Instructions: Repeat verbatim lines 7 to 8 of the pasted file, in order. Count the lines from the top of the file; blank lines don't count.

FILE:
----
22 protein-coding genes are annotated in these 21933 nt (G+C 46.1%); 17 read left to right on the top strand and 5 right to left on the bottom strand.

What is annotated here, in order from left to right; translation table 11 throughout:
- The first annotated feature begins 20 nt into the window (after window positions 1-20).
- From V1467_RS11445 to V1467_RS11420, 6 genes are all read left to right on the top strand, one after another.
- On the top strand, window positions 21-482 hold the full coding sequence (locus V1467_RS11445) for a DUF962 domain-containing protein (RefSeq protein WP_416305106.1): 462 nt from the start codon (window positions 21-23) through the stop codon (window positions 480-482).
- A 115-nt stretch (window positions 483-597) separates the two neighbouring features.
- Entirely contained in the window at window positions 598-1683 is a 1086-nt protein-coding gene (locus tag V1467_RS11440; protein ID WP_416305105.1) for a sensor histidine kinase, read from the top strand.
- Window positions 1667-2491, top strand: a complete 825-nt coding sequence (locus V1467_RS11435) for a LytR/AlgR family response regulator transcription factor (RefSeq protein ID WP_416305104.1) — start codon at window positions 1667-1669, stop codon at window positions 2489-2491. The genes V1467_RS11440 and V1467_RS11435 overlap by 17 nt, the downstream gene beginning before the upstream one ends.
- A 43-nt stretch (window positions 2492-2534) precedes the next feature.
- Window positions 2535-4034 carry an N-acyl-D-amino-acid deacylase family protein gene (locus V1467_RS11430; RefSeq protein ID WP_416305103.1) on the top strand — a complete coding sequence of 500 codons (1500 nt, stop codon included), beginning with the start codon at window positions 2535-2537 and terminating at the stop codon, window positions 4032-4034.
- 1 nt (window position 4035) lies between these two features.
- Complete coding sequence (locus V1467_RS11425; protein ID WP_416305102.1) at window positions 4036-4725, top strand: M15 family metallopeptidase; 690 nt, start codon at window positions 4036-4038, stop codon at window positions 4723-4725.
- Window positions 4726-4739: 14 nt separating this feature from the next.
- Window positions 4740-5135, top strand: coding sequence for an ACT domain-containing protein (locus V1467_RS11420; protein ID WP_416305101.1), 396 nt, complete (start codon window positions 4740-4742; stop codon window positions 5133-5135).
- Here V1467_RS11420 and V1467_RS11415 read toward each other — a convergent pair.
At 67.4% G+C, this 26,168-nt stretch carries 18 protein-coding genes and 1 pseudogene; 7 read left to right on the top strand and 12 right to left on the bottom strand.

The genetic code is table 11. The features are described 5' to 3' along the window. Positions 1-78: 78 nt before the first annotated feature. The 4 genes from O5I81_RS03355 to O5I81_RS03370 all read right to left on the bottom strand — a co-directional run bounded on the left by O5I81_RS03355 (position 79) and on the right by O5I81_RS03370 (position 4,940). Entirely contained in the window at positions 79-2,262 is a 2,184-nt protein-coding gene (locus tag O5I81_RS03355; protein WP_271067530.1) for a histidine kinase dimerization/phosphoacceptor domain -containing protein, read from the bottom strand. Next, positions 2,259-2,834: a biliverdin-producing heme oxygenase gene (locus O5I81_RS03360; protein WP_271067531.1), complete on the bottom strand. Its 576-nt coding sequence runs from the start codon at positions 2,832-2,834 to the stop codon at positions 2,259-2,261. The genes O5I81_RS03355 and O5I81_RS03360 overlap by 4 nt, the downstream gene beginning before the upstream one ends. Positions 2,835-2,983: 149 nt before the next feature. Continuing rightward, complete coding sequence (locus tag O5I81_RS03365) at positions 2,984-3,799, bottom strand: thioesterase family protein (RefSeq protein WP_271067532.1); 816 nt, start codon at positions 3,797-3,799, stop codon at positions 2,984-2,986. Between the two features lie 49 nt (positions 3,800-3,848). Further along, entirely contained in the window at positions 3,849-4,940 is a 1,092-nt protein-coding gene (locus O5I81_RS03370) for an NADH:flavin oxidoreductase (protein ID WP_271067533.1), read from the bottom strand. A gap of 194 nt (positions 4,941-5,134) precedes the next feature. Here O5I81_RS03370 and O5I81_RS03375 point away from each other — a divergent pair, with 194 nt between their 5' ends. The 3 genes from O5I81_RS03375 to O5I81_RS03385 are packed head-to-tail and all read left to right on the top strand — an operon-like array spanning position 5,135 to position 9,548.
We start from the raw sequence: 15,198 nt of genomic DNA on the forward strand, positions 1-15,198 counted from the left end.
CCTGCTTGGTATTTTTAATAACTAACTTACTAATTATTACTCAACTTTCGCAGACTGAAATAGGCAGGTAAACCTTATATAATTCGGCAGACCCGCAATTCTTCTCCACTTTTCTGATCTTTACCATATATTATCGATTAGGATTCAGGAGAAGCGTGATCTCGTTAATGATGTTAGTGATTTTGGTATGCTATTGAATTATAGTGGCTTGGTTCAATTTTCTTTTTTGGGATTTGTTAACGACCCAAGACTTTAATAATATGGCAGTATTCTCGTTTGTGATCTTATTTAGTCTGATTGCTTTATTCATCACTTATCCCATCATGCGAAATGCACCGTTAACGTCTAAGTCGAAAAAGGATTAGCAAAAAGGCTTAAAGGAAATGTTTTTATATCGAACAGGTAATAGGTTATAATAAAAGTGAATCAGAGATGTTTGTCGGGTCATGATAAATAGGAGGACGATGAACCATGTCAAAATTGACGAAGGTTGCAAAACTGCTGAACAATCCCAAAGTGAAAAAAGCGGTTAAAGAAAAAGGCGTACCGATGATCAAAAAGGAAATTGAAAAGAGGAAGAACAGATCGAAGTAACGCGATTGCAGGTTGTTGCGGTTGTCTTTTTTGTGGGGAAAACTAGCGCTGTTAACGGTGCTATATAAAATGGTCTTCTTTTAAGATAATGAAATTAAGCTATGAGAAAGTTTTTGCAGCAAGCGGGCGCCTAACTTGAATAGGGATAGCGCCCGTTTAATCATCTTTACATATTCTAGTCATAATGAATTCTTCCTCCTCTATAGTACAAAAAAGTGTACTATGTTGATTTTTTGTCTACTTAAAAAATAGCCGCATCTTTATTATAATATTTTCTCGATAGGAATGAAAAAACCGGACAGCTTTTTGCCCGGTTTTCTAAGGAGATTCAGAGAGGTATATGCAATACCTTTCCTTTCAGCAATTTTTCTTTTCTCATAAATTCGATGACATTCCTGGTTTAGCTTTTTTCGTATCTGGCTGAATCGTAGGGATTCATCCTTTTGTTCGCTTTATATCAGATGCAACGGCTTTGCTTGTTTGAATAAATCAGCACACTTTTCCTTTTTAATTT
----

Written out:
- Entirely contained in the window at window positions 598-1683 is a 1086-nt protein-coding gene (locus tag V1467_RS11440; protein ID WP_416305105.1) for a sensor histidine kinase, read from the top strand.
- Window positions 1667-2491, top strand: a complete 825-nt coding sequence (locus V1467_RS11435) for a LytR/AlgR family response regulator transcription factor (RefSeq protein ID WP_416305104.1) — start codon at window positions 1667-1669, stop codon at window positions 2489-2491. The genes V1467_RS11440 and V1467_RS11435 overlap by 17 nt, the downstream gene beginning before the upstream one ends.